When I read the description of this book, Eating with Peter, a Gastronomic Journey by Susan Buckley, I knew that I wanted to read it. After all, it was about a woman who had married a man considerably older than she, who took her out of her comfort zone to travel abroad, and experience new sights, sounds, and foods. I found this totally relatable, because that’s exactly what happened to me. When I started reading the book, however, I found that I couldn’t relate at all. Obviously Susan and Peter Buckley had one heck of a lot more money and free time than did my late husband, Jim, and me. Our travels were largely academic; we spent a lot of time in libraries, and never once did I have the opportunity to ride a camel, or in the back of an open Jeep driven by a three-star French chef, alas. Here’s what I mean, after they married, their honeymoon consisted of a month in the Caribbean, some days in London, three weeks in France, and another three in Morocco. Sigh.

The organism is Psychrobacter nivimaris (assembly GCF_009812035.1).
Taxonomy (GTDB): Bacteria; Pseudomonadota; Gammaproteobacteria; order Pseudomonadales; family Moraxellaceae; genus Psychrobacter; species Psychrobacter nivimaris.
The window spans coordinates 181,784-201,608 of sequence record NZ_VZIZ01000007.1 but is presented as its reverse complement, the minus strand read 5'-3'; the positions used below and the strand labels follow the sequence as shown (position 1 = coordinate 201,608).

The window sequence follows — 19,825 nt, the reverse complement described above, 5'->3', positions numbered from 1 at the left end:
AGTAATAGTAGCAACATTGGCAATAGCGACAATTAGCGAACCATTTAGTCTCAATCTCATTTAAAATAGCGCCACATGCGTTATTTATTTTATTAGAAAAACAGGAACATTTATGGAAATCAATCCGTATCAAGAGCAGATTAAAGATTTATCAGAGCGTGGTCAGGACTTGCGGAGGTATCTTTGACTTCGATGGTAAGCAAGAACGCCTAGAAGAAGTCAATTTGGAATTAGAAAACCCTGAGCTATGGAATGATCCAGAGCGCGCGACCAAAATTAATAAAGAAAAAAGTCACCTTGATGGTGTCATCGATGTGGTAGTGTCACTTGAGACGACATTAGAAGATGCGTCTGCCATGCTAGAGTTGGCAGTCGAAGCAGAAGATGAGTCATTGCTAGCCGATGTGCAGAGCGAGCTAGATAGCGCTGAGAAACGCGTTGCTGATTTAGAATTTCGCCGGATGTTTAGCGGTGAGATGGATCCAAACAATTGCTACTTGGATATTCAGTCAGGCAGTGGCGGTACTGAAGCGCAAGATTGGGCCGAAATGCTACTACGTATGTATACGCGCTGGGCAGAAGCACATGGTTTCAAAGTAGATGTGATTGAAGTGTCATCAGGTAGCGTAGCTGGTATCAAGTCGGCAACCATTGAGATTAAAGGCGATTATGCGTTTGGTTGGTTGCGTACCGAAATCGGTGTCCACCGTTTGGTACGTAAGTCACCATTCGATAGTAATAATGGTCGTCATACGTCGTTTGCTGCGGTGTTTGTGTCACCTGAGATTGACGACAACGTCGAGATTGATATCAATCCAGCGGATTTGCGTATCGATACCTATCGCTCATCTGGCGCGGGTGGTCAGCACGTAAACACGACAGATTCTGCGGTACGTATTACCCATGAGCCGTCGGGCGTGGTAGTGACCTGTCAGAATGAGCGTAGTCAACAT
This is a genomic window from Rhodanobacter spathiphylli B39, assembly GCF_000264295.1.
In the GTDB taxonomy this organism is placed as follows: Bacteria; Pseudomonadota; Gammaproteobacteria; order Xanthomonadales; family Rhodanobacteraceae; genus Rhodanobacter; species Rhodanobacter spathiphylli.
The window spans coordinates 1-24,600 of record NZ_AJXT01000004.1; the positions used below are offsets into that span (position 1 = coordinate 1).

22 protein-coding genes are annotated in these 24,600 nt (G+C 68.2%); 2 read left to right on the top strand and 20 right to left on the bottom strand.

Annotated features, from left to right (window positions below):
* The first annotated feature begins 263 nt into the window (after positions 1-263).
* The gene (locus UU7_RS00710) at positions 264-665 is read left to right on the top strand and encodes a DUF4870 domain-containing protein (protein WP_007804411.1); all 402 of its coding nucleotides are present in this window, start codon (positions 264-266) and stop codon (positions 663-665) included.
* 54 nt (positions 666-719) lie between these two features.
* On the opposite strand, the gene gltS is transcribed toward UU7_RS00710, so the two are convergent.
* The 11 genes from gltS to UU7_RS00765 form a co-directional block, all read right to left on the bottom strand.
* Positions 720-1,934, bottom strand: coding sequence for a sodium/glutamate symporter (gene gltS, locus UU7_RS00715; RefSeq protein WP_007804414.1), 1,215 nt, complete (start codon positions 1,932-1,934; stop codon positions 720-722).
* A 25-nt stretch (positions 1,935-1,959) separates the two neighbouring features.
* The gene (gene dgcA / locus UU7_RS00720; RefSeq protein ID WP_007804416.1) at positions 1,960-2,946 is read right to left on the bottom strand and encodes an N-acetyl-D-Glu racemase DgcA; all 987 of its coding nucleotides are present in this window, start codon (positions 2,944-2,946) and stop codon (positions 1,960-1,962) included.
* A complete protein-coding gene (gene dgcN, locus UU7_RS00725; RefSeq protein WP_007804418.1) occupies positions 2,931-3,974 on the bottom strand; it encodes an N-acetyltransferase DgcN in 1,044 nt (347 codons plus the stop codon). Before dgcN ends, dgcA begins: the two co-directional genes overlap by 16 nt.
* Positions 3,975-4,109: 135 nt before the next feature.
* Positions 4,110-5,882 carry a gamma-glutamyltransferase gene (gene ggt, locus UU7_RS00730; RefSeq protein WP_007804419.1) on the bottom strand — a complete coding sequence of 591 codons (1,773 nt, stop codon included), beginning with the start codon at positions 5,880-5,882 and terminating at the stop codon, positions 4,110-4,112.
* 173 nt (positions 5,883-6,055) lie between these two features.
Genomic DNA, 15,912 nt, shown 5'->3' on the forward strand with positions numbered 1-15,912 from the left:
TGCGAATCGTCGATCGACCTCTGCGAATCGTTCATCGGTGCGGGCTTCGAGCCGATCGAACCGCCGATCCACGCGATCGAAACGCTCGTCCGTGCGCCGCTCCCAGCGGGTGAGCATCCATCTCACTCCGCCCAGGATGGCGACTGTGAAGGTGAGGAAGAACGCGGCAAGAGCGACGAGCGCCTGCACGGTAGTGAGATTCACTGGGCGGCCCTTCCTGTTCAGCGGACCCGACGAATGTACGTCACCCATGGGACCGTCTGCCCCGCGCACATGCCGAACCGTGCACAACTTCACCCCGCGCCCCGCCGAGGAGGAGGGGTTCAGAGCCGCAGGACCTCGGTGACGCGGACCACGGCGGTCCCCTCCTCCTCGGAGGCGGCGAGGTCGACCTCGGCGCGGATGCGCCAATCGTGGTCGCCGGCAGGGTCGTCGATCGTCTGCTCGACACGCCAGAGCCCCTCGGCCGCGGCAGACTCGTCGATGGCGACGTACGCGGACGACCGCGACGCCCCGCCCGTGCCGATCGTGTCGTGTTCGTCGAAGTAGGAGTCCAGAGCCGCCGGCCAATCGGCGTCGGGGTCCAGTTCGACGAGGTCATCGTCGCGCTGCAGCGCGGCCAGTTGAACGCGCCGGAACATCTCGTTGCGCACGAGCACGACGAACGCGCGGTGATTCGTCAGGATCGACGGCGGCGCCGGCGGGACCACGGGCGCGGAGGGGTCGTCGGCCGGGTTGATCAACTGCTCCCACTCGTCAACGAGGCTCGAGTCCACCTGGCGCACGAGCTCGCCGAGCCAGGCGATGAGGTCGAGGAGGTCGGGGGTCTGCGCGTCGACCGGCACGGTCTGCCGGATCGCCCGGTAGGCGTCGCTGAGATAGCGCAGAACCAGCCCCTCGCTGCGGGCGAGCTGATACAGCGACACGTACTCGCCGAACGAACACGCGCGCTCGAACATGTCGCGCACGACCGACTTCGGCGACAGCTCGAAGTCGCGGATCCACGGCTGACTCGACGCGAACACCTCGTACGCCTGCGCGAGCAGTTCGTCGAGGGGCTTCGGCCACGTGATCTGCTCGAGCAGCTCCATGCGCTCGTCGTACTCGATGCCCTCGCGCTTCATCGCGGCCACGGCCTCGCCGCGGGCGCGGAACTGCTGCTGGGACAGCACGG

Peter Benchley was among the privileged. He knew famous people (Ernest Hemingway and his wife to name two), was an award-winning photographer, journalist, and world traveler. Together, he and wife, Susan, toured France, Spain, and Morocco, dining at Michelin-starred restaurants, visiting remarkable food and farmers' markets, chatting up local food artisans, cheese-mongers, and the like along the way. While Peter, the consummate foodie, created his own amazing recipes from ingredients that he found locally. These adventures are shared in great, often exquisite, detail by Susan, and are accompanied by the charming illustrations of Dana Catharine.
Many interesting and exotic recipes, twenty eight to be exact, are included in this unique and colorful travelogue. Most of the recipes can be easily made at home — a handful contain a few exotic ingredients (some of which I had never heard), but that is the exception rather than the norm. An index to these recipes would have been helpful; I had a devil of a time trying to find one that interested me early on. Those who enjoy travel and food, will probably find this book as fascinating as I did. Still, I didn’t feel the warmth and kinship that I had hoped to feel while reading it. Can I recommend it? Sure, but go into it with your eyes open, knowing that chances are you will never go on any of the adventures that they did, and, like me, this may cause you a bit of disappointment.
Disclaimer: I received a complimentary copy of this book from the publisher in exchange for an honest review.
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